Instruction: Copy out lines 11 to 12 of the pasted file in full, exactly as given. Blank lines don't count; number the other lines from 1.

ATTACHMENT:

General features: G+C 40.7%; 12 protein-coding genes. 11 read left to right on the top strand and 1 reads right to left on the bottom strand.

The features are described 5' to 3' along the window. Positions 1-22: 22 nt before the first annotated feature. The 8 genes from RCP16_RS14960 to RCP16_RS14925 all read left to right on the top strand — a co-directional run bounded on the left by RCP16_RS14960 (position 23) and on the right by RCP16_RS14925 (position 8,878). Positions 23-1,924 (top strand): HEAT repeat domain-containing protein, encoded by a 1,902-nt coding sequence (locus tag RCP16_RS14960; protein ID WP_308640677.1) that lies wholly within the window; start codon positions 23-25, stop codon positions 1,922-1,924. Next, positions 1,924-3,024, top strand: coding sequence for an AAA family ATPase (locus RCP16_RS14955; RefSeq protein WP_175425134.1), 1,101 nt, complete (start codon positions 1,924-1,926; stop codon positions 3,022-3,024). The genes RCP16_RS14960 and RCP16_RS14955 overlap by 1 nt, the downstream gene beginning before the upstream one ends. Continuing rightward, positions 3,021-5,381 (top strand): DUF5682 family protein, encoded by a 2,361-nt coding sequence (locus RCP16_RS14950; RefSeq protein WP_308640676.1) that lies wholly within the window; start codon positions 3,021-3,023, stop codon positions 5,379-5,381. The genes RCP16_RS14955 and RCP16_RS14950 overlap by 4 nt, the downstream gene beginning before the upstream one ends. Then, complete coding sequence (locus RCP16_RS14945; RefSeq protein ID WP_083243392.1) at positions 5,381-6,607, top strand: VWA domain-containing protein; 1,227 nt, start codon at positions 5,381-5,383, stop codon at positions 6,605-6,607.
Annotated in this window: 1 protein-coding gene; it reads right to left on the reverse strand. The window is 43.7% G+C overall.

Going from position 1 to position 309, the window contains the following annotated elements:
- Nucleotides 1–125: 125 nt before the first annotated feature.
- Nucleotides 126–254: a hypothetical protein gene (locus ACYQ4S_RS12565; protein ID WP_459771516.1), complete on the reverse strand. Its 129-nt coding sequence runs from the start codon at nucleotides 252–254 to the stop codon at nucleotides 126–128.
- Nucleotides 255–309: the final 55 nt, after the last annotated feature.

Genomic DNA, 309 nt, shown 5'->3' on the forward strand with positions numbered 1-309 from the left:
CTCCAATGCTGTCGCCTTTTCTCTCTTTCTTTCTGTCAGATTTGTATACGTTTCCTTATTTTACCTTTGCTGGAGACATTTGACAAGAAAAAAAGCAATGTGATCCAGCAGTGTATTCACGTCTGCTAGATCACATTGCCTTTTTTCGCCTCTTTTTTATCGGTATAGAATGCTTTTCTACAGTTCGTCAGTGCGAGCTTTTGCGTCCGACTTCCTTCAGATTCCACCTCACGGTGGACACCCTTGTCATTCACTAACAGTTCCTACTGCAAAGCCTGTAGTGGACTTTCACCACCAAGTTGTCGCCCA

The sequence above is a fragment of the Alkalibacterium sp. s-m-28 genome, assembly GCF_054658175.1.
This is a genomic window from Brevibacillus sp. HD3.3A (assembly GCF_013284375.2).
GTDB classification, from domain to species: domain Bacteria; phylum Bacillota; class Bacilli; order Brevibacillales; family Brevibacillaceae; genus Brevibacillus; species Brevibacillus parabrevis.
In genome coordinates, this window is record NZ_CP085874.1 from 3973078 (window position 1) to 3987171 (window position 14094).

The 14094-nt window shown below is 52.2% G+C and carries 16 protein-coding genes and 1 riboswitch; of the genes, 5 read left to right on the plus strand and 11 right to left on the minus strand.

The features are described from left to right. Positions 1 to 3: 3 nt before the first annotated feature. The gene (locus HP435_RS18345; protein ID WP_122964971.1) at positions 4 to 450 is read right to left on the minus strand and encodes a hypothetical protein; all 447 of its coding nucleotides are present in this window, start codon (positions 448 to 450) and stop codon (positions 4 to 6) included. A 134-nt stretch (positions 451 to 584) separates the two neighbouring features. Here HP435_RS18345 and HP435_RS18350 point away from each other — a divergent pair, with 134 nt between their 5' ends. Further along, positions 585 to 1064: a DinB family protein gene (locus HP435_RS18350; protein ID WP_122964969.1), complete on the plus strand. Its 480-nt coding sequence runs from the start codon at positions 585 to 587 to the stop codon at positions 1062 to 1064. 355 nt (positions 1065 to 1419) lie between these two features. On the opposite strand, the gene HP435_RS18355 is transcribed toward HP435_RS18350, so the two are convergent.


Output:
This is a genomic window from Brevibacillus sp. HD3.3A (assembly GCF_013284375.2).
GTDB classification, from domain to species: domain Bacteria; phylum Bacillota; class Bacilli; order Brevibacillales; family Brevibacillaceae; genus Brevibacillus; species Brevibacillus parabrevis.